SYMP 1-6 - CANCELLED - Assessing risks of invasion by hybrid and GMO plant species

Monday, August 8, 2011: 3:35 PM
Ballroom E, Austin Convention Center
Doria R. Gordon, The Nature Conservancy, Gainesville, FL

Multiple risks and benefits are associated with plant breeding and genetic engineering efforts that result in hybrids, transgenic species, and similar taxa. One type of risk is that the novel taxon itself, or related taxa with which it might interbreed, might become invasive beyond cultivation and threaten native species and systems. I review the utility of a weed risk assessment system for identifying the probability that a new taxon derived from one or more non-native parents might become invasive, incorporating examples of biofuel and other agricultural species.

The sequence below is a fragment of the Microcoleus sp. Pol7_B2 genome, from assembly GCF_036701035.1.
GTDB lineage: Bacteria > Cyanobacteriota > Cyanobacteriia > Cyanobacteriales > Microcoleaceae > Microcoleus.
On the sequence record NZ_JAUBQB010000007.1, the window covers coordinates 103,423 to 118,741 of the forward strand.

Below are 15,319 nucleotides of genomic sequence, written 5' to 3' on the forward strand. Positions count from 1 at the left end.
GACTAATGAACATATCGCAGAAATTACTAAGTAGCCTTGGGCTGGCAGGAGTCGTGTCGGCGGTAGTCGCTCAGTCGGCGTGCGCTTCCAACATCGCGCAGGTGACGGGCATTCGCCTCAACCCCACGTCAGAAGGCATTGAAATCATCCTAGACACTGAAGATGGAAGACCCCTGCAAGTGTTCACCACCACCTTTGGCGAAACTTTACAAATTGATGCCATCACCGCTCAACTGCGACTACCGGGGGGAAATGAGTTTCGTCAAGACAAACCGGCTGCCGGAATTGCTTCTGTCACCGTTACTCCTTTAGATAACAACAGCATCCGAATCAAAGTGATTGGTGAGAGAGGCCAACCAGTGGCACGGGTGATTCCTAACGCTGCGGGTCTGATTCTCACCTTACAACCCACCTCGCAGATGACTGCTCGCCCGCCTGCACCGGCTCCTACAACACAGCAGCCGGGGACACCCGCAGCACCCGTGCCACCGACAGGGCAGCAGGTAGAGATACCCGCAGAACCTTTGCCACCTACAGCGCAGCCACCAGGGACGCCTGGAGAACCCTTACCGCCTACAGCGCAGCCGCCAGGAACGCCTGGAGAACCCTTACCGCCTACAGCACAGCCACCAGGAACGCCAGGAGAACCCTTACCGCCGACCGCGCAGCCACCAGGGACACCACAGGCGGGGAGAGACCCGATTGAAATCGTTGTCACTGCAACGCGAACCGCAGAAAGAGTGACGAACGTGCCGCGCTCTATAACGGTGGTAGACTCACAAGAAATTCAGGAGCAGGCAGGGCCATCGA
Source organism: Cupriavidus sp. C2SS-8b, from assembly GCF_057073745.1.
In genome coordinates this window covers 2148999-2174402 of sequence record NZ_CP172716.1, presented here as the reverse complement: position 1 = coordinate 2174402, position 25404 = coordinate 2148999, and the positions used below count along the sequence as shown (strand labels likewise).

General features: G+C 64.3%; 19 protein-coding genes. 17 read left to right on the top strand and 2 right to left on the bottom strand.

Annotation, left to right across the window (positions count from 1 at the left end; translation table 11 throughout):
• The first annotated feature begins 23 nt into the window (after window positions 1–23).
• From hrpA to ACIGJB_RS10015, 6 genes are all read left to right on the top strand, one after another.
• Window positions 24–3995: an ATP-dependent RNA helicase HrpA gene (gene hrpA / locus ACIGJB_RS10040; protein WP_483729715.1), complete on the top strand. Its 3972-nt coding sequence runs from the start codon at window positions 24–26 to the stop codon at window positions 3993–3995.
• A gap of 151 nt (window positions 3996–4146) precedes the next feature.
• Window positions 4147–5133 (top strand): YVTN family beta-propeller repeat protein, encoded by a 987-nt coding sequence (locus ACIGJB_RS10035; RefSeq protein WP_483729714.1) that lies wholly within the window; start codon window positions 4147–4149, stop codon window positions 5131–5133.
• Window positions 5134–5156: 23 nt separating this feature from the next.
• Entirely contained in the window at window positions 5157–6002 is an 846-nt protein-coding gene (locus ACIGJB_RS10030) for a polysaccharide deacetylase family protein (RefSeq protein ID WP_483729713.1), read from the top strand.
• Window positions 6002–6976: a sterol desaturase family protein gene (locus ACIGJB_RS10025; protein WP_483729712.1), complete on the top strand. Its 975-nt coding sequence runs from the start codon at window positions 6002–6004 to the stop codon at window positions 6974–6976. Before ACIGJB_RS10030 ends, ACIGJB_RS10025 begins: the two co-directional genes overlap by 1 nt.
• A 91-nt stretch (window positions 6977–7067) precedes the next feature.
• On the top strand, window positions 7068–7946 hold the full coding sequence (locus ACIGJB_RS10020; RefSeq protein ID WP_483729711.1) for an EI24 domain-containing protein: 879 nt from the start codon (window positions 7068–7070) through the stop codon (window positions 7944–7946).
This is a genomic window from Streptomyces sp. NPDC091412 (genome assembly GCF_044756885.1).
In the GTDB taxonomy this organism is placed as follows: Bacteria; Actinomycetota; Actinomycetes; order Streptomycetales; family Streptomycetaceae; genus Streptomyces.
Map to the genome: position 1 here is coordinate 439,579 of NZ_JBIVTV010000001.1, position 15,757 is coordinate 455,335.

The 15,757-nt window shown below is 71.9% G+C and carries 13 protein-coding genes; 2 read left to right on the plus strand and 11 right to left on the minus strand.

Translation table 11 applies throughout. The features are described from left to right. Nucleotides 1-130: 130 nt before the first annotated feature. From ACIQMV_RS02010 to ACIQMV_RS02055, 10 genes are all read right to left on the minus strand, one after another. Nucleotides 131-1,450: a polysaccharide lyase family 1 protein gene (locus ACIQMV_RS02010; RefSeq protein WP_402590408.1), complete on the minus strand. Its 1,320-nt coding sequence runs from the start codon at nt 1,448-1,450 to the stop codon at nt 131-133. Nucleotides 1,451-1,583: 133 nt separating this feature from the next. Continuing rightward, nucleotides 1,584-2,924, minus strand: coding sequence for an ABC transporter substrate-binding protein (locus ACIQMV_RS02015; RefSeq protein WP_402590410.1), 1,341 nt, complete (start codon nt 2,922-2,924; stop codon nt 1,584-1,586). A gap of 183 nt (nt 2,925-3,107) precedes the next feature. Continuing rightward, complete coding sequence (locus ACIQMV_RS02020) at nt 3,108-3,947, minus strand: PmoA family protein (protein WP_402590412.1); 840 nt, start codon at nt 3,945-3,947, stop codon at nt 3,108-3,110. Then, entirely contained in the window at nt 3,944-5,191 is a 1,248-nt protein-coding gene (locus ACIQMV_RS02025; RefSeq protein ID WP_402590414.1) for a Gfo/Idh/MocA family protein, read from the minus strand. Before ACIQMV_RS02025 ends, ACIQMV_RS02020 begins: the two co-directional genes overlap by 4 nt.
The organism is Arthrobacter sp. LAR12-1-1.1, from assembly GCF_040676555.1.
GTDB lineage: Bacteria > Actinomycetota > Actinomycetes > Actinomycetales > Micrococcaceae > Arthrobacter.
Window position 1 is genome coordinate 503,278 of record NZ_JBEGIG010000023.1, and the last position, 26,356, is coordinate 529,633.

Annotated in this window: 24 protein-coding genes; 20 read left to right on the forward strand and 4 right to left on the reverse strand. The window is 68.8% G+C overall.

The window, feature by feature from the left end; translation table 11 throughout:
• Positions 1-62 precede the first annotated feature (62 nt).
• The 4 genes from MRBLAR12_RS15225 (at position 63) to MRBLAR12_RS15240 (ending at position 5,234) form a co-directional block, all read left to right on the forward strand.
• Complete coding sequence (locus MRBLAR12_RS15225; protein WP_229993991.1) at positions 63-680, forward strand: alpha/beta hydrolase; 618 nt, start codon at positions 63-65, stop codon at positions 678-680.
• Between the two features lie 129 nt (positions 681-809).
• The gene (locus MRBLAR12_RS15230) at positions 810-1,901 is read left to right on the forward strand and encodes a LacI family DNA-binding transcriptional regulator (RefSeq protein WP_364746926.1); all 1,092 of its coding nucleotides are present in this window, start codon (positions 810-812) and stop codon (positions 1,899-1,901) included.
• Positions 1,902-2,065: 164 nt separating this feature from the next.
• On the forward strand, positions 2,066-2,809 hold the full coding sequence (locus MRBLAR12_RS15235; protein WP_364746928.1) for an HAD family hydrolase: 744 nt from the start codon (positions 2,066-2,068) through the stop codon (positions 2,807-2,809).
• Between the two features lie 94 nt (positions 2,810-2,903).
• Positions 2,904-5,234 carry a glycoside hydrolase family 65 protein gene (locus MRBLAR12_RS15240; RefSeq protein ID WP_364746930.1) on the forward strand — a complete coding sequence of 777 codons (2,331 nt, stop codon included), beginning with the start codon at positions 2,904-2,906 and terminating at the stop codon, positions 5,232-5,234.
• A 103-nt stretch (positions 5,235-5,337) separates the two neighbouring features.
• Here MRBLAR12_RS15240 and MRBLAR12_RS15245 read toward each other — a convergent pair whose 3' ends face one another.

The potential for increasing or causing invasiveness needs to be assessed for each taxon individually, and may depend on the cultivation context. For newly developed taxa, insufficient data on field characteristics will require the majority of data for the assessment to be based on characteristics of the parent species. However, using a predictive screening system may both suggest molecular and management approaches for reducing the risk of invasion by these novel taxa.

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